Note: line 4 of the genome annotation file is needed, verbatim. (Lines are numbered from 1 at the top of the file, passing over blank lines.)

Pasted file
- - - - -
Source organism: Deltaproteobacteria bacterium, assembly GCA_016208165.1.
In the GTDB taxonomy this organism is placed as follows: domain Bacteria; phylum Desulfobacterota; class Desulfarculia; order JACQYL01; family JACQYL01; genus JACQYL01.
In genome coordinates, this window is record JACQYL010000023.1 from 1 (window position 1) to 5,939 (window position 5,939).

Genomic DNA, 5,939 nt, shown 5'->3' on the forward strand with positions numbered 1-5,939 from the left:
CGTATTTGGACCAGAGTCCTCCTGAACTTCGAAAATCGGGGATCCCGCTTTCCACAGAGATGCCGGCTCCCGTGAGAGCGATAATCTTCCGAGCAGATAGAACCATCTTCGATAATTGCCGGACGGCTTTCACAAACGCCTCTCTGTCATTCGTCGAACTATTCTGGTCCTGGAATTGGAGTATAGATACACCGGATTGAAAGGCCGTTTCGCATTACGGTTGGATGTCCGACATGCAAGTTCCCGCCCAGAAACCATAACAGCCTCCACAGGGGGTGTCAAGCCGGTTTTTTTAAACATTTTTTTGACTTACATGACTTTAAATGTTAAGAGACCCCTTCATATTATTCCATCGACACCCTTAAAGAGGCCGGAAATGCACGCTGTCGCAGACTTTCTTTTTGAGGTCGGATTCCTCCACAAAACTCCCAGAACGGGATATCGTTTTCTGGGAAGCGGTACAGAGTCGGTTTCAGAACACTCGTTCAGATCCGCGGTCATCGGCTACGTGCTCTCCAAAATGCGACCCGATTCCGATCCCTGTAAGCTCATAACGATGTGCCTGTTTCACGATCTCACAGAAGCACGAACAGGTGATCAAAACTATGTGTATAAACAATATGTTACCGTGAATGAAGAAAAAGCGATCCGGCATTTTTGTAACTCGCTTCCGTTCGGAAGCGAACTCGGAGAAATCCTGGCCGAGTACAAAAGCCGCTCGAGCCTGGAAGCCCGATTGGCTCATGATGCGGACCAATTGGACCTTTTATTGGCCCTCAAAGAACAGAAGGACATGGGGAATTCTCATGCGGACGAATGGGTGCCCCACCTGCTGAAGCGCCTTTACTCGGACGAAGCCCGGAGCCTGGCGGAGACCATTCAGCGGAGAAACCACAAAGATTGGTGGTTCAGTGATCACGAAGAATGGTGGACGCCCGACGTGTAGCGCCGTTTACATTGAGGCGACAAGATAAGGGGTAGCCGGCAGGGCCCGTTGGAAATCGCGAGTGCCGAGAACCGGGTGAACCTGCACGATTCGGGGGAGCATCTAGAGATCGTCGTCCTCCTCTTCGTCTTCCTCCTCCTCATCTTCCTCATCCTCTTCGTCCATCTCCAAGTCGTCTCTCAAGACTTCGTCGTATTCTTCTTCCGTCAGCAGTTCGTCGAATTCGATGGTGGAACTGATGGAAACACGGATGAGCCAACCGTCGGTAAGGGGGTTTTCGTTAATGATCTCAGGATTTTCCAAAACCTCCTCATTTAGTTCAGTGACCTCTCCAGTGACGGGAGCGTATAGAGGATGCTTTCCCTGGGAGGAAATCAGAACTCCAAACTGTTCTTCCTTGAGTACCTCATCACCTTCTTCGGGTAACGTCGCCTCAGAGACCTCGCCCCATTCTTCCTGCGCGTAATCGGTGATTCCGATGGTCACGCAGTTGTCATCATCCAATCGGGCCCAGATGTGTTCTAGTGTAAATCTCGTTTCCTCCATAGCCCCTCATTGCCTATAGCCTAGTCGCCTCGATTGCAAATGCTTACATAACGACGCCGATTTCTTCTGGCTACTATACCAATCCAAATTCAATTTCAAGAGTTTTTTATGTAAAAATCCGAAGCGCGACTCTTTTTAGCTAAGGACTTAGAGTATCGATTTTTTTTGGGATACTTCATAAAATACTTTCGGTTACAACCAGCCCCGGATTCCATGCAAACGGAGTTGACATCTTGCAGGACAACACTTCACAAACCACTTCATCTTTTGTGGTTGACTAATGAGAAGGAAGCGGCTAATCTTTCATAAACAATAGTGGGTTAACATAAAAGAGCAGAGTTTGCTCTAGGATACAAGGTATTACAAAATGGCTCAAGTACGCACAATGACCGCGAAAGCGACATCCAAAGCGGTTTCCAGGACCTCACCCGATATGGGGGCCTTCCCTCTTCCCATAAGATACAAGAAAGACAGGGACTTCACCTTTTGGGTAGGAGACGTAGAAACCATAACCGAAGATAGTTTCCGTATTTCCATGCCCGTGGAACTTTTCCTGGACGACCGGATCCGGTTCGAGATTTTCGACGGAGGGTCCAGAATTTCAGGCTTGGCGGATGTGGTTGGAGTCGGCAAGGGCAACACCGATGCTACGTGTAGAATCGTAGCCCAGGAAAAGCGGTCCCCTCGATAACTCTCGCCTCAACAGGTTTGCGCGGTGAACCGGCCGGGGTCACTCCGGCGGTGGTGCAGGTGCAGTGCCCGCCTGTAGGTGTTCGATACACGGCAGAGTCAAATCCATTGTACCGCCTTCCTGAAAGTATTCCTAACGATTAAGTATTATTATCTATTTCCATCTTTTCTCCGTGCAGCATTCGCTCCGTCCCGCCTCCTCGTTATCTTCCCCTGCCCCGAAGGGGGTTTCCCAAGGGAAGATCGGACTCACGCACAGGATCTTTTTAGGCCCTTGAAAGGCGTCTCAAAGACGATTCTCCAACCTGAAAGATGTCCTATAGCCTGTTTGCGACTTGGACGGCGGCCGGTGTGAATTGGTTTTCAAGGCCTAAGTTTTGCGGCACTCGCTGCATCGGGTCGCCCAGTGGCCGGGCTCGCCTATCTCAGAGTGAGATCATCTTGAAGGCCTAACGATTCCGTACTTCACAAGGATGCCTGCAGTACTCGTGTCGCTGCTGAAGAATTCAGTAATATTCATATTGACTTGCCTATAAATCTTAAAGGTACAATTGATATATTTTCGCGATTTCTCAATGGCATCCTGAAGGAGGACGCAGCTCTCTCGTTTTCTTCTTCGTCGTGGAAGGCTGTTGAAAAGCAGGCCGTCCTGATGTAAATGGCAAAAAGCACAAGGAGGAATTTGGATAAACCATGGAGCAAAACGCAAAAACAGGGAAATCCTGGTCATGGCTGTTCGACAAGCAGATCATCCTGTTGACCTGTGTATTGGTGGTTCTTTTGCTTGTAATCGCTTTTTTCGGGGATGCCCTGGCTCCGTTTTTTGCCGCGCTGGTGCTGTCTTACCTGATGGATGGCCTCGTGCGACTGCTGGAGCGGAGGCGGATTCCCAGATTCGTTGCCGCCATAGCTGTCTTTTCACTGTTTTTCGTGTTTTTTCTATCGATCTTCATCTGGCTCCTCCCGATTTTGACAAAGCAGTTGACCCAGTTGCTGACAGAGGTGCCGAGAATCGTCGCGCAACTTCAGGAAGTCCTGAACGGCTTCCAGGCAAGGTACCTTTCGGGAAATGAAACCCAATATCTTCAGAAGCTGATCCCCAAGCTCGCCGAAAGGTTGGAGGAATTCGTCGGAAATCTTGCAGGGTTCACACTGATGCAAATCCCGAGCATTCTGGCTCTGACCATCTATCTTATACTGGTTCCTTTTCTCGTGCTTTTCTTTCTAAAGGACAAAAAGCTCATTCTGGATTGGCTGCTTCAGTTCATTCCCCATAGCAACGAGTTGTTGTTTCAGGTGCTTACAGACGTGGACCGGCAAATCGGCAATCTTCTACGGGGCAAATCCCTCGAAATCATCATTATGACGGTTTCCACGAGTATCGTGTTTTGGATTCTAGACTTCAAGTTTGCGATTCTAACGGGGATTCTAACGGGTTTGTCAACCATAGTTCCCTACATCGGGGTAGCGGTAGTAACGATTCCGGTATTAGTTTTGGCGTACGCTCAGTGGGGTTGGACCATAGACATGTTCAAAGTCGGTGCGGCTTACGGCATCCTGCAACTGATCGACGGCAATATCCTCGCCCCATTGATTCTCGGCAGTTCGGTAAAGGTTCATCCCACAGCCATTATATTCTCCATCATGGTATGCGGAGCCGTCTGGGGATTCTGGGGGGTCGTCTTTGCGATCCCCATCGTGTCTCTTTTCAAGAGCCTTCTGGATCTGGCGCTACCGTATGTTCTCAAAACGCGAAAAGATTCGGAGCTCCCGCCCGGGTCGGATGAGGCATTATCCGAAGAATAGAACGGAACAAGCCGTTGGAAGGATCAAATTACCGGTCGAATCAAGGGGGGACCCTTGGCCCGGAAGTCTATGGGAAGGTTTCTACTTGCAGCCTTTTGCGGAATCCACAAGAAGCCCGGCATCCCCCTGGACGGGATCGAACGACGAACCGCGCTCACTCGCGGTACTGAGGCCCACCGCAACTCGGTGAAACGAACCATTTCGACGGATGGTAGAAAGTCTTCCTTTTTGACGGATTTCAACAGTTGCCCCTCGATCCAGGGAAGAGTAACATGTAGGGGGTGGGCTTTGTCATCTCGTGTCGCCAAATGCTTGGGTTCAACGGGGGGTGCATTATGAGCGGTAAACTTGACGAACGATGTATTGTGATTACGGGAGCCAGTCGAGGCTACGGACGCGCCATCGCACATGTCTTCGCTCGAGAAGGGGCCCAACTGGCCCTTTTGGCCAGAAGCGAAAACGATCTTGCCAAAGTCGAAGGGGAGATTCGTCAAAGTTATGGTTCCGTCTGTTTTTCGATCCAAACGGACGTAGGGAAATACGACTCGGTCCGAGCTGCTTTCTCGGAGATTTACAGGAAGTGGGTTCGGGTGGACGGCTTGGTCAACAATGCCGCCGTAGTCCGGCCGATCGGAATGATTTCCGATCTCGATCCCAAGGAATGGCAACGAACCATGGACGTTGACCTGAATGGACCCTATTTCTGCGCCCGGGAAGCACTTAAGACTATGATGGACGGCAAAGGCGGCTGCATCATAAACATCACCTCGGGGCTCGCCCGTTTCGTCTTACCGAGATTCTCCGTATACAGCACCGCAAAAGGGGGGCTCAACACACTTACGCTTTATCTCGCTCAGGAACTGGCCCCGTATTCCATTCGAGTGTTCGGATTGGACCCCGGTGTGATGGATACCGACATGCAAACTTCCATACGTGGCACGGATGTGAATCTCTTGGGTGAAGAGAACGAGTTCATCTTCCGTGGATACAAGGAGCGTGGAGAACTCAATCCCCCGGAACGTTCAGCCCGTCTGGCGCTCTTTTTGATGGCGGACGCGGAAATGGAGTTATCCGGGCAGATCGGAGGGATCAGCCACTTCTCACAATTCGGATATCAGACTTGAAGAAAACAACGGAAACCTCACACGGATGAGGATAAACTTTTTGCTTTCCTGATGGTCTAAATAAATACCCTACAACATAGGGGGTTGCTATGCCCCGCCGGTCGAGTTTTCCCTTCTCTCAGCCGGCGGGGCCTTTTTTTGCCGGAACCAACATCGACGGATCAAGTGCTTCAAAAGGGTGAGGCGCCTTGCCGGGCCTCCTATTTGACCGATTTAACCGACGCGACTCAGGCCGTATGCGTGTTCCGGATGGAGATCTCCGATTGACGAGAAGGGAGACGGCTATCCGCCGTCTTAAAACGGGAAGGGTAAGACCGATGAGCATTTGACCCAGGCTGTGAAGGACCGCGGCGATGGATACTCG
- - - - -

Genomic DNA, 5,939 nt, shown 5'->3' on the forward strand with positions numbered 1-5,939 from the left: